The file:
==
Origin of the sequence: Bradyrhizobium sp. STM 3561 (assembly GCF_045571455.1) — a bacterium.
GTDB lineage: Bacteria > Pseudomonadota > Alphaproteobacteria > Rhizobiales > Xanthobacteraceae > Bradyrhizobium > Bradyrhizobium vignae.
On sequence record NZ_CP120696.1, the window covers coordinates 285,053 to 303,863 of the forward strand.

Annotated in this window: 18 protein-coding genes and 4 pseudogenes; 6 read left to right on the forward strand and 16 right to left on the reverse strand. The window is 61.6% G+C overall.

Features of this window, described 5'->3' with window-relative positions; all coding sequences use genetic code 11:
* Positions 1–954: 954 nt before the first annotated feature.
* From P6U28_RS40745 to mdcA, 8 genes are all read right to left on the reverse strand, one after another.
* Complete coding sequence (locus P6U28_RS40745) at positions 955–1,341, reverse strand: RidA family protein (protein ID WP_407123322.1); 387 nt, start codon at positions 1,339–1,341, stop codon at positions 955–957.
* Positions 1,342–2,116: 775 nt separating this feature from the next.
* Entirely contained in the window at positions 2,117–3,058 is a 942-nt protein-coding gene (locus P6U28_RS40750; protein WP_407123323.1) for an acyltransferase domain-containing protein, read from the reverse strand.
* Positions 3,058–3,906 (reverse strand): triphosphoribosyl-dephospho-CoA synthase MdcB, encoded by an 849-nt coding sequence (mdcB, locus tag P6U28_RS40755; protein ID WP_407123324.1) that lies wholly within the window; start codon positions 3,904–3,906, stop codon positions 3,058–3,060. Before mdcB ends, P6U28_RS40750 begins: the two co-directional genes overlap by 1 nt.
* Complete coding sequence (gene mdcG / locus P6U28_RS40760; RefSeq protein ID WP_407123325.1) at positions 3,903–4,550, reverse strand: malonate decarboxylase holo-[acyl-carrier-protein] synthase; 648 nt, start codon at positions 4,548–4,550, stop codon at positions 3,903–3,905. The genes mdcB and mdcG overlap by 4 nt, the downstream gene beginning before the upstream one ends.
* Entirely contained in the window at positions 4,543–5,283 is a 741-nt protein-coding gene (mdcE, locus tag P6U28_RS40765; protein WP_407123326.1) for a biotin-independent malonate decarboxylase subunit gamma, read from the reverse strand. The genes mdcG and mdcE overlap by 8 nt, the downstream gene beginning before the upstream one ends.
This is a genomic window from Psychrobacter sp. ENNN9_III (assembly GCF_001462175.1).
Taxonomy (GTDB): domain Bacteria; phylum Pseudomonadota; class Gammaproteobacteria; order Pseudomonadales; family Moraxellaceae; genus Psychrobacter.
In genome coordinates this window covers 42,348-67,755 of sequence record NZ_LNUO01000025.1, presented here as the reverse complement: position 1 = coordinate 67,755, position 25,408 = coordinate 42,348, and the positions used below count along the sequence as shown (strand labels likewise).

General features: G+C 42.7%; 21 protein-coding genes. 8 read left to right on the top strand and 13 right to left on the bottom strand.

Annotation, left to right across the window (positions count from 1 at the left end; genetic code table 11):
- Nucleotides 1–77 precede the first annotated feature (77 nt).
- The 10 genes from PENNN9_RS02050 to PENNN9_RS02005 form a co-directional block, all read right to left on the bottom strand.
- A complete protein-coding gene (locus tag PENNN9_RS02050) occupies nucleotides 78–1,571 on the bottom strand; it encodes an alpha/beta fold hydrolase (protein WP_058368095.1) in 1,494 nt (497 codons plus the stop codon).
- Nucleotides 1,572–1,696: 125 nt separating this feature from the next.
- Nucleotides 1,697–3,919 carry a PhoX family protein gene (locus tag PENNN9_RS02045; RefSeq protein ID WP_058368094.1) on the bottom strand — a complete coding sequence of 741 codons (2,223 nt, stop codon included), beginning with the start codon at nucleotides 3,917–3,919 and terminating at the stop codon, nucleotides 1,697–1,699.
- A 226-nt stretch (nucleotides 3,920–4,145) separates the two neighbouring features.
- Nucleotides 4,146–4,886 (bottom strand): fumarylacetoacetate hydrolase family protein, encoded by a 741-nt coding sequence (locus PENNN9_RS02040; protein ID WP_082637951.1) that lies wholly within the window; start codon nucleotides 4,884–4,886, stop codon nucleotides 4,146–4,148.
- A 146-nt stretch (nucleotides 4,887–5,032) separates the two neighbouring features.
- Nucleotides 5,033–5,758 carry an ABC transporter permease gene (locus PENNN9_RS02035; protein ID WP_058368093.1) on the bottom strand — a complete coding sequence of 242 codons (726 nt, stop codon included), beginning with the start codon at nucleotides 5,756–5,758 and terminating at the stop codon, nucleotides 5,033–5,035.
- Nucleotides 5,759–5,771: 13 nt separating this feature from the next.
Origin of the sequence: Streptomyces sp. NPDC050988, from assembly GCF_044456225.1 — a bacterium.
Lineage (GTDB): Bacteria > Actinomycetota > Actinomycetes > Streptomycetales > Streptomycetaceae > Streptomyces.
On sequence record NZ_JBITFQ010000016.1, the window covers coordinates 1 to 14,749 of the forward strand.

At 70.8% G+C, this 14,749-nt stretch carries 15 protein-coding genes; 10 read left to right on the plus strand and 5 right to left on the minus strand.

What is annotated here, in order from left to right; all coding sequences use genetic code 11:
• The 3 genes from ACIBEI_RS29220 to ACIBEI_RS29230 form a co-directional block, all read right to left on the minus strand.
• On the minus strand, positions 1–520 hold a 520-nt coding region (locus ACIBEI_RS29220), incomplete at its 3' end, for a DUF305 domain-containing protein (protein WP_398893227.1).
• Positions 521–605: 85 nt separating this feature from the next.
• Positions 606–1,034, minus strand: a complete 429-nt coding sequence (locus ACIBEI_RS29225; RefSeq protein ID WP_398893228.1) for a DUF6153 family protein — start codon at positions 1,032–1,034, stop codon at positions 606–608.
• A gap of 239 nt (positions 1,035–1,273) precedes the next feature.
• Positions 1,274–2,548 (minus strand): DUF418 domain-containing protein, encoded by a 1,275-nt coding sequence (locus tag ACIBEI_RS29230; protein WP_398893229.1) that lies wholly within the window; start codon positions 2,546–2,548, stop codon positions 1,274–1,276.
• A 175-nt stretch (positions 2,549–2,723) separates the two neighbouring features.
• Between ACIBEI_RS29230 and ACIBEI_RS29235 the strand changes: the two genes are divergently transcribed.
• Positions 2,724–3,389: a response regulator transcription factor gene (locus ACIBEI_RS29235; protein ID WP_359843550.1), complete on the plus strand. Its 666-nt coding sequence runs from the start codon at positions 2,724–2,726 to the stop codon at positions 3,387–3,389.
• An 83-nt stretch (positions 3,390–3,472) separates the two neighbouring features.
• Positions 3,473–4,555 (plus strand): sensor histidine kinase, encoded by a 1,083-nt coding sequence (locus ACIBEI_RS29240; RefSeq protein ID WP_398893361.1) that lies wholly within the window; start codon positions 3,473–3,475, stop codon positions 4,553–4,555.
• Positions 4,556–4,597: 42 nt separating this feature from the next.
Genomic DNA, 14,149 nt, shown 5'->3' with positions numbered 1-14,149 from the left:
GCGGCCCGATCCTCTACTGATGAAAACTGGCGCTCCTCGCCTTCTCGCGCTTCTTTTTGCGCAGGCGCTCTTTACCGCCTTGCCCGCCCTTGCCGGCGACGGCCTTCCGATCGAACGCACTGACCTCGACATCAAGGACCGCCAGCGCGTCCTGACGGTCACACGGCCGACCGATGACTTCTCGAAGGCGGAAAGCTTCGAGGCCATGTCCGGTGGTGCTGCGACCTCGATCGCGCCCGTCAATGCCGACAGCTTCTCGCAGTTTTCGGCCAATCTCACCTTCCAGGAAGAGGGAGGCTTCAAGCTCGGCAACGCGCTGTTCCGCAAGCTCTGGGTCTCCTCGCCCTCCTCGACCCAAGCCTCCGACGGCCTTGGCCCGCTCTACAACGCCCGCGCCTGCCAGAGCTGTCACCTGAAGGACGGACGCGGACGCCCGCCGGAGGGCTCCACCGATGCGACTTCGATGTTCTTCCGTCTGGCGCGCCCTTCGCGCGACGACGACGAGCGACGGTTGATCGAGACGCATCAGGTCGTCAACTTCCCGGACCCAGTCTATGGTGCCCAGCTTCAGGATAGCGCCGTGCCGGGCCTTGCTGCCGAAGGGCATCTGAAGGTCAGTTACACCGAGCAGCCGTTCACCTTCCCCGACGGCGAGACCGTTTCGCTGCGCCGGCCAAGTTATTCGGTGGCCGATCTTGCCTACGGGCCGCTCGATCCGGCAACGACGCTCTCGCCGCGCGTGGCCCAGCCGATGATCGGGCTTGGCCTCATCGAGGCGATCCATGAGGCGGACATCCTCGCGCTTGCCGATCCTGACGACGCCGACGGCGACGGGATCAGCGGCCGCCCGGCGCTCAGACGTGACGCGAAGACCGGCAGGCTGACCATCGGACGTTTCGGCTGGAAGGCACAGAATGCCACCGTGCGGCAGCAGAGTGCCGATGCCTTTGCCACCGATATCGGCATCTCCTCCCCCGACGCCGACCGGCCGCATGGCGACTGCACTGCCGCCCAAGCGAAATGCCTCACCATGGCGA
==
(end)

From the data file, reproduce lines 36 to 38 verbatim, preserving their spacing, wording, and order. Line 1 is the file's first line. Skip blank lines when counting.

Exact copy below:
• Positions 521–605: 85 nt separating this feature from the next.
• Positions 606–1,034, minus strand: a complete 429-nt coding sequence (locus ACIBEI_RS29225; RefSeq protein ID WP_398893228.1) for a DUF6153 family protein — start codon at positions 1,032–1,034, stop codon at positions 606–608.
• A gap of 239 nt (positions 1,035–1,273) precedes the next feature.